Employment Law Attorneys Brunswick GA

While there are no published studies focusing on Singles profiling in job interviews, marital status is certainly a subject an employer should not ask about. There are several categories which employers must avoid because basing an employment decision on any one of them is discriminatory: Race, Color, Sex, Religion, National Origin, Birthplace, Age, Disability and, Marital/family status.

Brad Sims McLelland
(912) 265-4000
1601 REYNOLDS ST
BRUNSWICK, GA
Specialties
Personal Injury, Car Accident, Wrongful Death, Slip and Fall Accident, Employment
Education
University of Alabama School of Law,Auburn University, Auburn
State Licensing
Georgia

James A. Yancey Jr.
(912) 265-8562
704 G Street
Brunswick, GA
Specialties
Criminal Defense, Civil Rights, Employment, Family, Lawsuits & Disputes, Personal Injury, Estate Planning, Business, Real Estate, General Practice
Education
Antioch School of Law
State Licensing
Georgia

Laura Elizabeth Roberts
5 GLYNN AVENUE PO BOX 220
BRUNSWICK, GA
Specialties
Insurance, Employment, Workers Compensation, Civil Rights
Education
University of Georgia School of Law,University of West Georgia
State Licensing
Georgia

Leslie J. Thompson
3528 DARIEN HWY STE 300
BRUNSWICK, GA
Specialties
Ethics, Medical Malpractice, Government, Employment, Health Care
Education
Auburn University, Auburn,University of Alabama - Tuscaloosa (main campus)
State Licensing
Georgia

Charles L. Bachman Jr.
1545 PEACHTREE ST NE
ATLANTA, GA
Specialties
Employment, Litigation, Discrimination, Sexual Harassment, Wrongful Termination
Education
University of Georgia School of Law,Vanderbilt University
State Licensing
Georgia

Todd Christian Brooks
1529 REYNOLDS ST
BRUNSWICK, GA
Specialties
Litigation, Transportation, Employment, Family, Business
Education
Mercer University - Walter F. George School of Law,University of Richmond,University of Richmond
State Licensing
Georgia

Richard Keith Strickland
5 GLYNN AVENUE PO BOX 220
BRUNSWICK, GA
Specialties
State, Local And Municipal Law, Employment, Litigation
Education
Emory University School of Law,Brewton-Parker College,Valdosta State College
State Licensing
Georgia

Steven Paul Bristol
3528 DARIEN HWY STE 300
BRUNSWICK, GA
Specialties
Ethics, Medical Malpractice, Environmental, Personal Injury, Employment
Education
Georgia State University College of Law,Mercer University
State Licensing
Georgia

Donna L. Crossland
(912) 634-0955
300 Oak Street
Saint Simons Island, GA
Specialties
Medical Malpractice, Personal Injury, Defective & Dangerous Products, Civil Rights, Employment
Education
American University, Washington College of Law,Montana State University, Bozeman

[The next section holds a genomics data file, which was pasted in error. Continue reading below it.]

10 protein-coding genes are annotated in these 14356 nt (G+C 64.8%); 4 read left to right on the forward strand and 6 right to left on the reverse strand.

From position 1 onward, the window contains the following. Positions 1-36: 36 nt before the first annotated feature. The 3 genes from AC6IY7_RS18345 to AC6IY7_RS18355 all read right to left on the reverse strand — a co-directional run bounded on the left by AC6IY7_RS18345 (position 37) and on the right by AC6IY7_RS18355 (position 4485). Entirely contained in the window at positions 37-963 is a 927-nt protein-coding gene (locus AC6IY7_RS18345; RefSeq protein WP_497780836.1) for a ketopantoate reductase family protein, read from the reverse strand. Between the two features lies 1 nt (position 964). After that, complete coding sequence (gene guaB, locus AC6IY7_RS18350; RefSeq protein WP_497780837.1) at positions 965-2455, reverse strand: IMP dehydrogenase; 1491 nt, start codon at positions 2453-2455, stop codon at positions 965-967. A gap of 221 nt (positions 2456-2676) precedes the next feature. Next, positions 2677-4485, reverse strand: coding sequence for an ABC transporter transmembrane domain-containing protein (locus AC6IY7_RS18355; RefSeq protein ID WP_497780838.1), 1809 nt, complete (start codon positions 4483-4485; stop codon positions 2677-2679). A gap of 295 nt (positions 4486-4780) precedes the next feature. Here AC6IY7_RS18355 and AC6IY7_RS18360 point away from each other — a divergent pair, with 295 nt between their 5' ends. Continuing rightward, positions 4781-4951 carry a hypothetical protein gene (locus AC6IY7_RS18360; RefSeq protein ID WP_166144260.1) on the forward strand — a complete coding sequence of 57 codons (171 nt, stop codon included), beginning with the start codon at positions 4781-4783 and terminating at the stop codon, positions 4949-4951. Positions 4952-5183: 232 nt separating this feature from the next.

State Licensing
DC, Georgia

Scott David Huray
1214 1ST AVE STE 400
COLUMBUS, GA
Specialties
Employment, Personal Injury
Education
Emory University School of Law,Dartmouth College
State Licensing
Georgia

Single Profiling, Is There Such a Thing?

Q: I saw a news story about Mommy profiling at job interviews. I've felt that there has been Singles profiling in some of my job interviews. Is that legal?

 

While there are no published studies focusing on Singles profiling in job interviews, marital status is certainly a subject an employer should not ask about. There are several categories which employers must avoid because basing an employment decision on any one of them is discriminatory: Race, Color, Sex, Religion, National Origin, Birthplace, Age, Disability and, Marital/family status. Clearly the primary issue in this last category is most often focused on protecting women with children or planning to have children and persons with family obligations that an employer might perceive would get in the way of work hours. While an employer may ask about your availability, they are not entitled to ask about your family circumstances.

Though marital status discrimination is not covered by Title VII of the Civil Rights Act of 1964, many government employees may be protected by other provisions including the Civil Service Reform Act of 1978 (CSRA), and a number of states and cities have statutes or ordinances specifically prohibiting marital status discrimination. While an employer may discuss availability or general plans for the future to gauge a person's commitment level, one cannot ask about pregnancy plans, lack thereof or marital status even if the inquiries as to marital status are to establish perceived home stability. And if you have a loved one at home for whom you are the sole caretaker, that is also off limits as far as inquiries.

Singles in the workplace often find that they are "volunteered" or requested to work overtime or additional hours, as opposed to others in the office, that may or may not be compensated. This too is an inappropriate request/demand by an employer, and if you feel uncomfortable with this circumstance you are encouraged to speak to a Human Resources manager about your concerns. As marital status discrimination in the workplace can be a gray area, it is also suggested that you document any perceived indiscretion so that should you need to seek legal counsel you will be armed with proper documentation of your claims.

__________________________________

DISCLAIMER: This publication is distributed with the understanding that it does not constitute legal advice or establish an attorney/client relationship by way of any information contained herein. The information provided is for general purposes only, as readers are advised to consult with a qualified lawyer regarding the specifics of their particular circumstances.


Set as favorite Bookmark Email this Comments (0) Add Comment feedSubscribe to this comment's feed
Write comment You must be logged in to post a comment. Please register if you do not have an account yet. busy

Click here to read more from Single Edition